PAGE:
This past weekend, I had a marvelous time during my first visit to Phoenix, AZ. I was there along with others of my Anointed Authors on Tour sisters, on the last stop of our 2008 tour. Almost everything about this tour stop was perfect. The weather was ideal (low 80's during the day, high 50's during the night). The hosting book clubs (see group photo) rolled out the red carpet, showered us with wonderful Arizona souvenirs, fed us well and provided us with limo escorts (two thumbs up to Girlfriend 2 Girlfriend Book Club and Shades of the Desert Book Club). I reconnected with two wonderful fans-turned-friends that I met three years ago in Baltimore, MD who have now moved to Phoenix (big shout out to Yulanda and Cooky). The community of readers came out and supported our appearances (not just in attendance, but they bought books).
So, there was very little that didn't go wonderfully under the Arizona sun. However, there was one thing that I found unnerving. Saturday afternoon, Yulanda and Cooky, came and picked me up from my hotel between functions and took me on a brief tour of the city. I'd been told earlier that AA books were difficult to find on bookshelves in Phoenix, but I wasn't prepared for what I saw. We stopped by a very busy area mall and strode inside the Borders Bookstore there. After browsing for quite some time, we finally located the African American section of the store. There was only one bookcase to embody that section and that bookcase only contained about four shelves. And on those shelves, there was one AA fiction title. One. O-N-E (big congrats to Jacquelin Thomas for being our sole representation).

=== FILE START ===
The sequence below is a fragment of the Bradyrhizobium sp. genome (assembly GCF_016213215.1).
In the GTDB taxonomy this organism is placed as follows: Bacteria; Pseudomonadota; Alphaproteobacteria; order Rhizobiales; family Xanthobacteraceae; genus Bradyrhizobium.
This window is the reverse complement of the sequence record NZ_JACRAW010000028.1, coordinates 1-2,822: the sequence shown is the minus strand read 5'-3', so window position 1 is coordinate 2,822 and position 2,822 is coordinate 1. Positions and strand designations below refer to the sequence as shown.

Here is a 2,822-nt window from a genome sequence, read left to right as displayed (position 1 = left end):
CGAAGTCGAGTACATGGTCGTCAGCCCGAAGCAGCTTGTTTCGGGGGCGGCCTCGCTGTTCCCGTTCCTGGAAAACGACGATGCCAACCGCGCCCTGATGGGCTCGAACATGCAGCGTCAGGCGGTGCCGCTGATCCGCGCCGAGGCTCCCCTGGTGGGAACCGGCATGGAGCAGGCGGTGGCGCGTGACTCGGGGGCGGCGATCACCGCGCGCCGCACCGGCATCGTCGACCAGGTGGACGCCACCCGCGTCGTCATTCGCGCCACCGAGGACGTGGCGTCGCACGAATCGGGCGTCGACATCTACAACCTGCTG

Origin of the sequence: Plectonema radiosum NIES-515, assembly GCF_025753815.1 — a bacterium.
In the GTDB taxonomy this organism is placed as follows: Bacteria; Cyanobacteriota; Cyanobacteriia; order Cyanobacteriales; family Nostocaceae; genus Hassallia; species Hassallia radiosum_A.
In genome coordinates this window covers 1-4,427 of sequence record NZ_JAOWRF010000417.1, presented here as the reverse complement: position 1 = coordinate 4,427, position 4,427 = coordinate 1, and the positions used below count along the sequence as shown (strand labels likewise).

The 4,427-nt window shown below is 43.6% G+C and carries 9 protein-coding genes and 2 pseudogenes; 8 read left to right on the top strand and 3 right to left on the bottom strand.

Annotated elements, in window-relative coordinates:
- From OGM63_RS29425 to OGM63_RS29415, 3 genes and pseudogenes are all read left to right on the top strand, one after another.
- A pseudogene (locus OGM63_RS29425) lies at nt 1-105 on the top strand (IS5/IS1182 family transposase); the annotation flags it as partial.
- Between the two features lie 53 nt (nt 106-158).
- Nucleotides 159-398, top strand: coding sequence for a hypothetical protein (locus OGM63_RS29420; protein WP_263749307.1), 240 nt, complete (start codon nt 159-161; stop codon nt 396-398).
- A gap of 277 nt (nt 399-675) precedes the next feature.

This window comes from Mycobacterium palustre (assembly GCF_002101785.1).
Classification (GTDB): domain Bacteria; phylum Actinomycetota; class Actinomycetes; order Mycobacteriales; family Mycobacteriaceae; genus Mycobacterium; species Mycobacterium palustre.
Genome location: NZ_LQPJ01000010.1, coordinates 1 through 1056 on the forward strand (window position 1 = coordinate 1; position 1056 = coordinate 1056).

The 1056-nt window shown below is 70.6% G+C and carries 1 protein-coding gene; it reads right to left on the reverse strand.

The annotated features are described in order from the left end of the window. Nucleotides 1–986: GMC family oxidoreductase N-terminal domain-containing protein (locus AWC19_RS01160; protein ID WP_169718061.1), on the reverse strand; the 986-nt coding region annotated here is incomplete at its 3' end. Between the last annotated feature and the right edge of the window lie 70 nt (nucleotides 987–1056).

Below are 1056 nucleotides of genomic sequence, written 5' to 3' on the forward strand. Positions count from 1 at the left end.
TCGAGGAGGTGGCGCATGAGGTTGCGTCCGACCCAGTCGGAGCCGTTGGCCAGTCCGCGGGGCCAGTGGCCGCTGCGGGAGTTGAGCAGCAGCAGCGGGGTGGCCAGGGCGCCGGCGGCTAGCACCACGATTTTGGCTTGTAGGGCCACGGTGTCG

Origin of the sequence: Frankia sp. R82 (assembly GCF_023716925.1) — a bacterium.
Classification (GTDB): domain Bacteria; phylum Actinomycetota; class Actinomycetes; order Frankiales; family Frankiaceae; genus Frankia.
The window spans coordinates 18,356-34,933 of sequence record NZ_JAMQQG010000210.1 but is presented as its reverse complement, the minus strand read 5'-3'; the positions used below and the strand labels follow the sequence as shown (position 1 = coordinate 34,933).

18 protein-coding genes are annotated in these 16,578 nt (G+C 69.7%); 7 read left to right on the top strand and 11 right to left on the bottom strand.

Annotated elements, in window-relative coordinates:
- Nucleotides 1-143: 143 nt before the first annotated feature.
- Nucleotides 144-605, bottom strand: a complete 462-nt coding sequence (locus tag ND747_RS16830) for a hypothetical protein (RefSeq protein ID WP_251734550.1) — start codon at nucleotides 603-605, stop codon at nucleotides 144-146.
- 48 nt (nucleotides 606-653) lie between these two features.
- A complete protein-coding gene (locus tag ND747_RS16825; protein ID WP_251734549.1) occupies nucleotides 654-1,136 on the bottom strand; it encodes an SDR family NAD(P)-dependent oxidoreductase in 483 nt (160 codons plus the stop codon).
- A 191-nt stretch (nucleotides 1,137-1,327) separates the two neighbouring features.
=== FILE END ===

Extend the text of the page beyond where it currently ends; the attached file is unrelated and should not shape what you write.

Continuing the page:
Of course, with my sister-girls being the avid readers that they are, and me, being the avid writer that I am, we couldn't dare leave without confronting the store workers about their empty African American section. When asked why they didn't have more of our books, the worker replied, "Oh, we had some, but they just sell so quickly." My challenging response was, "So, if they sell so quickly, that means the demand is there. Why didn't you restock when you sold out?" His answer, "Because the publishers and distributors won't send us any more."
One of my sister-girls asked whether or not he'd placed an order for more books and he responded by saying, "We don't order books. The companies just send them to us. All the other companies for all the other books you see just sent us these books for the shelves, but none of the publishers for the African American titles will send us any." At that point, all the three of us could do was look at him. Apparently, we looked a whole lot dumber than we were for him to think we'd buy that. The publishers and distributors won't send any more? Are you kidding me? The publishers and distributors make their money by sending out the books and having them sold. Why would they not restock the shelves?
"Are you disappointed?" That was the question he asked with an almost sneering smile as we stared at him. At that point, leaving just seemed like the right thing to do.
What does it mean for African American writers when there are stores who won't stock our books? When the buying public has no option other than to go to the counter and order our books any time they want to get one, how many book sells do we lose? The thought is disheartening.
Barack Obama is president-elect, yes. He smashed a barrier that just a few years ago...just a few months ago...maybe even just a few weeks ago, seemed unbendable, let alone unbreakable. The bar has been raised and a new standard has been set. Somehow, as creators and supporters of African American literature, we have to find a way to overcome the obstacles that are set in place to limit our achievements as well.
We've come a long way, baby.....but the battle ain't over yet.